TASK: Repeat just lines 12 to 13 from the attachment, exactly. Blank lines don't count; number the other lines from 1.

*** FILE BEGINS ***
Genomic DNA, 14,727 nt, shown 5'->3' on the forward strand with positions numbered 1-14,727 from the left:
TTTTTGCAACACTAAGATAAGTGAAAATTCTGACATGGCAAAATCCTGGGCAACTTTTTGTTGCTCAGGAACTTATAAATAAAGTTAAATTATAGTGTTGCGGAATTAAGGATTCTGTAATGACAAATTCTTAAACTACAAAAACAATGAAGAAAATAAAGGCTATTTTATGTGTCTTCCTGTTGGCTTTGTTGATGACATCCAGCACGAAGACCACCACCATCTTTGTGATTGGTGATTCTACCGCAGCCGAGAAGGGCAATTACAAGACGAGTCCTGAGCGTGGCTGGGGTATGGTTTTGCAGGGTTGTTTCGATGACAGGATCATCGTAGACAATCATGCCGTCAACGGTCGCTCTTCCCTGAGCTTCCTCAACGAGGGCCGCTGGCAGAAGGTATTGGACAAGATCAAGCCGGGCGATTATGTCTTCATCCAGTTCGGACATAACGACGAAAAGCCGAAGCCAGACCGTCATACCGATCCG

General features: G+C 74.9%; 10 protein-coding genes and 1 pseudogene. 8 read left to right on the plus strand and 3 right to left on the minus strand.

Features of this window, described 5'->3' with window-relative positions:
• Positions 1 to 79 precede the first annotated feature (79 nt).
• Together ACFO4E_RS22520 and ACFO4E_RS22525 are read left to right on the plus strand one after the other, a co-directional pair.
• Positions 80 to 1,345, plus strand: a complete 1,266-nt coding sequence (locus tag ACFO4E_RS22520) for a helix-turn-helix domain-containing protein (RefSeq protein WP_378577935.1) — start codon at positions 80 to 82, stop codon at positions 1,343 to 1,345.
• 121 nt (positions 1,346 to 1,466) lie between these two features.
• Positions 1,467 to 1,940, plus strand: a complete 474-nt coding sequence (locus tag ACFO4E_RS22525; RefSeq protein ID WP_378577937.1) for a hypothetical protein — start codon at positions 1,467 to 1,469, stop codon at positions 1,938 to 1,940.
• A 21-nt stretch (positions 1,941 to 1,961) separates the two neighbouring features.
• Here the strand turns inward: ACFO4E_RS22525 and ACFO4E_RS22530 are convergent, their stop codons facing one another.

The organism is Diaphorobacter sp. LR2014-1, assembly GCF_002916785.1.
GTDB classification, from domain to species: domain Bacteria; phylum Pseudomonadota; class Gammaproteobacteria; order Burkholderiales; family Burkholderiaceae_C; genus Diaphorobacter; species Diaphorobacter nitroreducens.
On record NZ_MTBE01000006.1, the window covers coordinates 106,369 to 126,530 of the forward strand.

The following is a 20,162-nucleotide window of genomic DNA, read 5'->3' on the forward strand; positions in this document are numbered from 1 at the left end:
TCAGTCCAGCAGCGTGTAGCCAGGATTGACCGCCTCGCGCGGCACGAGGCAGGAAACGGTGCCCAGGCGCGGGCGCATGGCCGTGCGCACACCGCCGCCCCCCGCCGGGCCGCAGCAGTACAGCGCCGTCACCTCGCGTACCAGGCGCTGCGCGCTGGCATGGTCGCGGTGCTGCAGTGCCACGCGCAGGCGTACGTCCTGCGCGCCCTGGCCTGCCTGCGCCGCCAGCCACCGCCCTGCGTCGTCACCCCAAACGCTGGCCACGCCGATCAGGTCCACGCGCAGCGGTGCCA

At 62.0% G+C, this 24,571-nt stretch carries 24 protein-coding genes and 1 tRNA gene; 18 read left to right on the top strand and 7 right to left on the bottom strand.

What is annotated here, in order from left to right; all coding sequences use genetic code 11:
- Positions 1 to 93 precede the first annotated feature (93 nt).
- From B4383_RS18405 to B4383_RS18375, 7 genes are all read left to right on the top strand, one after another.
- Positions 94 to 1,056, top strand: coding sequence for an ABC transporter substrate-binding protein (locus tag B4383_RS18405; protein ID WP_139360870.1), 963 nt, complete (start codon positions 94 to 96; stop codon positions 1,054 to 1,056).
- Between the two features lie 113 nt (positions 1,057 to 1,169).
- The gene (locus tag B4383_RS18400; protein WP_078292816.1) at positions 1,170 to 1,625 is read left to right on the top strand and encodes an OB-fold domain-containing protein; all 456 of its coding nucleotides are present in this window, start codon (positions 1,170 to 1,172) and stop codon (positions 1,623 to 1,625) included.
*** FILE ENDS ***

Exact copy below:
The organism is Diaphorobacter sp. LR2014-1, assembly GCF_002916785.1.
GTDB classification, from domain to species: domain Bacteria; phylum Pseudomonadota; class Gammaproteobacteria; order Burkholderiales; family Burkholderiaceae_C; genus Diaphorobacter; species Diaphorobacter nitroreducens.